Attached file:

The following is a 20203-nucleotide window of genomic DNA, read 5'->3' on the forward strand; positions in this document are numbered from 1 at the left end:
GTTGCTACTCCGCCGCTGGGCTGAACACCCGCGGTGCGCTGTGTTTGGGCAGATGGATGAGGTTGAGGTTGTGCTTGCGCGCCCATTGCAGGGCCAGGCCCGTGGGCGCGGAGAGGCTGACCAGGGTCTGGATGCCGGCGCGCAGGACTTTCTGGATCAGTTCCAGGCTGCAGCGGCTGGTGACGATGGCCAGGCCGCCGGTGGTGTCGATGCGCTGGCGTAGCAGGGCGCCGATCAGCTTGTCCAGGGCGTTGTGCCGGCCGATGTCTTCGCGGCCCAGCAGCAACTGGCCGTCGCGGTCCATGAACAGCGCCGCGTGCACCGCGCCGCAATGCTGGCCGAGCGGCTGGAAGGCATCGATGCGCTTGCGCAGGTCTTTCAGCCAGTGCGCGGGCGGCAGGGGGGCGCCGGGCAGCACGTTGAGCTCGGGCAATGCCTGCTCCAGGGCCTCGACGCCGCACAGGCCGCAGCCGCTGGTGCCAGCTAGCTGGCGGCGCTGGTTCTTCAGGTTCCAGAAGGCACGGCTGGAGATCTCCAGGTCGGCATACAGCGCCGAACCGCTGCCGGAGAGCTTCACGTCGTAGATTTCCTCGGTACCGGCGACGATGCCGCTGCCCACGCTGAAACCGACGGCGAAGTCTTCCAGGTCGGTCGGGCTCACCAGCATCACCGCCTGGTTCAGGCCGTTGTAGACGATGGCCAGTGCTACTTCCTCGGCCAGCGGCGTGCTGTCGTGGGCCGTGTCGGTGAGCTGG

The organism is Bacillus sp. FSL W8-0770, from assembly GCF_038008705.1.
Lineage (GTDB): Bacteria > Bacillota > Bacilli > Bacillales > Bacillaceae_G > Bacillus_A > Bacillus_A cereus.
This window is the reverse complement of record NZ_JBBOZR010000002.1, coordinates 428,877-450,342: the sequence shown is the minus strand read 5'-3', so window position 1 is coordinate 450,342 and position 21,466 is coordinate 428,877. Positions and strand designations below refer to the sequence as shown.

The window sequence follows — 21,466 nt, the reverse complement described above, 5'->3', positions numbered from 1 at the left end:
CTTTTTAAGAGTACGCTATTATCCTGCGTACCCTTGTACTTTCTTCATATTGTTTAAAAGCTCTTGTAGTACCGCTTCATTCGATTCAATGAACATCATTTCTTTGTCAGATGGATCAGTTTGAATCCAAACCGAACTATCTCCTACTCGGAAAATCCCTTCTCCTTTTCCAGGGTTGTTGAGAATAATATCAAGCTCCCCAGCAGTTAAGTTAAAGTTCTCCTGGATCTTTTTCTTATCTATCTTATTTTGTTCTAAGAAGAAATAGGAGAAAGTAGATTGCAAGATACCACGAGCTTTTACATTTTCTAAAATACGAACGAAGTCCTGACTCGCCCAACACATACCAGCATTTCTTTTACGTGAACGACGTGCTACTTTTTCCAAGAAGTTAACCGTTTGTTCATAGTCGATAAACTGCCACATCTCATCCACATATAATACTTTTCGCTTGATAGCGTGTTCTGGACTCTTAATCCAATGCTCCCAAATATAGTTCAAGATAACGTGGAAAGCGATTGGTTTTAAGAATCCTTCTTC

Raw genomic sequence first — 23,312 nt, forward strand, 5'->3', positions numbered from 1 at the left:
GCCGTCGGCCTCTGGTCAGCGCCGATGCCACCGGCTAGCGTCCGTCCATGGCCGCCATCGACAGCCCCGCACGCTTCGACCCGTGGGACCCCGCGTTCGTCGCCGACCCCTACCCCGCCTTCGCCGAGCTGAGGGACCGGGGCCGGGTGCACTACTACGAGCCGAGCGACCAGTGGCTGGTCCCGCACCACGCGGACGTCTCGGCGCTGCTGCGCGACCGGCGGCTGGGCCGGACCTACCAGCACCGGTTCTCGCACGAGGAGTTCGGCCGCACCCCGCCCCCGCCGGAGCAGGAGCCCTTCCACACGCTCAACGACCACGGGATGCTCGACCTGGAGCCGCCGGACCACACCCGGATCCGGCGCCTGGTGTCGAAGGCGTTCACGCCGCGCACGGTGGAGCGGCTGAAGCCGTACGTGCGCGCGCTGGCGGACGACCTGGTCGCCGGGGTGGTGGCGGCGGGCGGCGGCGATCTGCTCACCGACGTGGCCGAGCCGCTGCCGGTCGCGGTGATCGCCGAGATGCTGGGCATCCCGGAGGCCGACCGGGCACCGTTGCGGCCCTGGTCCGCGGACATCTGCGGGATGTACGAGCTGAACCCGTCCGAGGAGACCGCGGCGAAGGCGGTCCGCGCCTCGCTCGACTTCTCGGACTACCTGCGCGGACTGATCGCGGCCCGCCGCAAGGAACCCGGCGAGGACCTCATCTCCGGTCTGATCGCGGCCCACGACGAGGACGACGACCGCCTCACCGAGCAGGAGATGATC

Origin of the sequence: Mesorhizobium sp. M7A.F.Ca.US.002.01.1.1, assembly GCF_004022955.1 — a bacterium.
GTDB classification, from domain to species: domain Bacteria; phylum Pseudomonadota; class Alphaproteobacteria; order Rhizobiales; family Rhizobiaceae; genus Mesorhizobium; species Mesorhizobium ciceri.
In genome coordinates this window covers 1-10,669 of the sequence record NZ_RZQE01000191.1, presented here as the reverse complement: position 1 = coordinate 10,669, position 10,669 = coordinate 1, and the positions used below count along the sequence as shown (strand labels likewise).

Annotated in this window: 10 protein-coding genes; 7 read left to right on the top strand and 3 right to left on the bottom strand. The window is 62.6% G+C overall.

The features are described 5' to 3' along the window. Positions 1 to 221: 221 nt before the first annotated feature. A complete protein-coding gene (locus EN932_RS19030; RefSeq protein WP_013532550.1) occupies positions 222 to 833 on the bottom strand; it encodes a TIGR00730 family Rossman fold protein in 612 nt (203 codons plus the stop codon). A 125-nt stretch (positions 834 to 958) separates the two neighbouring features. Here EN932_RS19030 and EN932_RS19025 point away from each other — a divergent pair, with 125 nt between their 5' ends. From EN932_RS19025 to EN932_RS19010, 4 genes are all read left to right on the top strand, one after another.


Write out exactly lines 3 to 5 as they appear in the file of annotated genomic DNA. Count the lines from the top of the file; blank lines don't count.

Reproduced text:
The organism is Bacillus sp. FSL W8-0770, from assembly GCF_038008705.1.
Lineage (GTDB): Bacteria > Bacillota > Bacilli > Bacillales > Bacillaceae_G > Bacillus_A > Bacillus_A cereus.
This window is the reverse complement of record NZ_JBBOZR010000002.1, coordinates 428,877-450,342: the sequence shown is the minus strand read 5'-3', so window position 1 is coordinate 450,342 and position 21,466 is coordinate 428,877. Positions and strand designations below refer to the sequence as shown.